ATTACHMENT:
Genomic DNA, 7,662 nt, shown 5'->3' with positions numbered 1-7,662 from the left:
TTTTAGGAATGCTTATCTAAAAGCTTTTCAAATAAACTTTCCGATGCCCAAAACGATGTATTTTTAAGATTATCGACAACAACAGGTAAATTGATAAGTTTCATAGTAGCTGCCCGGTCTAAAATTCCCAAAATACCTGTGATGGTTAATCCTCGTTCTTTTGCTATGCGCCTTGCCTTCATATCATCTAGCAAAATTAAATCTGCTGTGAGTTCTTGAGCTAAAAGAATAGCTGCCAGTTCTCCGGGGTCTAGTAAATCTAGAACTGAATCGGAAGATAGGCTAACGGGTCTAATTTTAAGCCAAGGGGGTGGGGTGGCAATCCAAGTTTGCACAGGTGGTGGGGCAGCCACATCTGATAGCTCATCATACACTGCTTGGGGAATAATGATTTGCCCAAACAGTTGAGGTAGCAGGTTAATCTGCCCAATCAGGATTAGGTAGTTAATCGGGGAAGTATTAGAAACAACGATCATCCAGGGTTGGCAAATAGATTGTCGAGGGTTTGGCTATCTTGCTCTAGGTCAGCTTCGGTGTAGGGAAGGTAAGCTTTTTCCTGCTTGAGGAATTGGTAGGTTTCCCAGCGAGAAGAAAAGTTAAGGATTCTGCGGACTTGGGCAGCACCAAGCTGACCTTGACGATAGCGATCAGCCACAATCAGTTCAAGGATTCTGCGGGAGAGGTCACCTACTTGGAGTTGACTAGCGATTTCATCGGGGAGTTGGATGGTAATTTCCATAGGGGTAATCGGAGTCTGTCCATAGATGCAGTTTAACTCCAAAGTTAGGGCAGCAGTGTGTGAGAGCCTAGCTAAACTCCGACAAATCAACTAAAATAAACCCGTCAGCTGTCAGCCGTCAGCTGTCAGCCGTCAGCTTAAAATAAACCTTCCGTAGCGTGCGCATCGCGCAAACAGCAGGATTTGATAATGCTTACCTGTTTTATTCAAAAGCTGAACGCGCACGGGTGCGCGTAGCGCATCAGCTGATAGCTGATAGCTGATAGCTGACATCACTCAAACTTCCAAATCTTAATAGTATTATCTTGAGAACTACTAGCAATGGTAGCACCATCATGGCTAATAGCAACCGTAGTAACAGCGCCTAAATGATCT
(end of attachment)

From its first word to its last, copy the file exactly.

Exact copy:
Genomic DNA, 7,662 nt, shown 5'->3' with positions numbered 1-7,662 from the left:
TTTTAGGAATGCTTATCTAAAAGCTTTTCAAATAAACTTTCCGATGCCCAAAACGATGTATTTTTAAGATTATCGACAACAACAGGTAAATTGATAAGTTTCATAGTAGCTGCCCGGTCTAAAATTCCCAAAATACCTGTGATGGTTAATCCTCGTTCTTTTGCTATGCGCCTTGCCTTCATATCATCTAGCAAAATTAAATCTGCTGTGAGTTCTTGAGCTAAAAGAATAGCTGCCAGTTCTCCGGGGTCTAGTAAATCTAGAACTGAATCGGAAGATAGGCTAACGGGTCTAATTTTAAGCCAAGGGGGTGGGGTGGCAATCCAAGTTTGCACAGGTGGTGGGGCAGCCACATCTGATAGCTCATCATACACTGCTTGGGGAATAATGATTTGCCCAAACAGTTGAGGTAGCAGGTTAATCTGCCCAATCAGGATTAGGTAGTTAATCGGGGAAGTATTAGAAACAACGATCATCCAGGGTTGGCAAATAGATTGTCGAGGGTTTGGCTATCTTGCTCTAGGTCAGCTTCGGTGTAGGGAAGGTAAGCTTTTTCCTGCTTGAGGAATTGGTAGGTTTCCCAGCGAGAAGAAAAGTTAAGGATTCTGCGGACTTGGGCAGCACCAAGCTGACCTTGACGATAGCGATCAGCCACAATCAGTTCAAGGATTCTGCGGGAGAGGTCACCTACTTGGAGTTGACTAGCGATTTCATCGGGGAGTTGGATGGTAATTTCCATAGGGGTAATCGGAGTCTGTCCATAGATGCAGTTTAACTCCAAAGTTAGGGCAGCAGTGTGTGAGAGCCTAGCTAAACTCCGACAAATCAACTAAAATAAACCCGTCAGCTGTCAGCCGTCAGCTGTCAGCCGTCAGCTTAAAATAAACCTTCCGTAGCGTGCGCATCGCGCAAACAGCAGGATTTGATAATGCTTACCTGTTTTATTCAAAAGCTGAACGCGCACGGGTGCGCGTAGCGCATCAGCTGATAGCTGATAGCTGATAGCTGACATCACTCAAACTTCCAAATCTTAATAGTATTATCTTGAGAACTACTAGCAATGGTAGCACCATCATGGCTAATAGCAACCGTAGTAACAGCGCCTAAATGATCT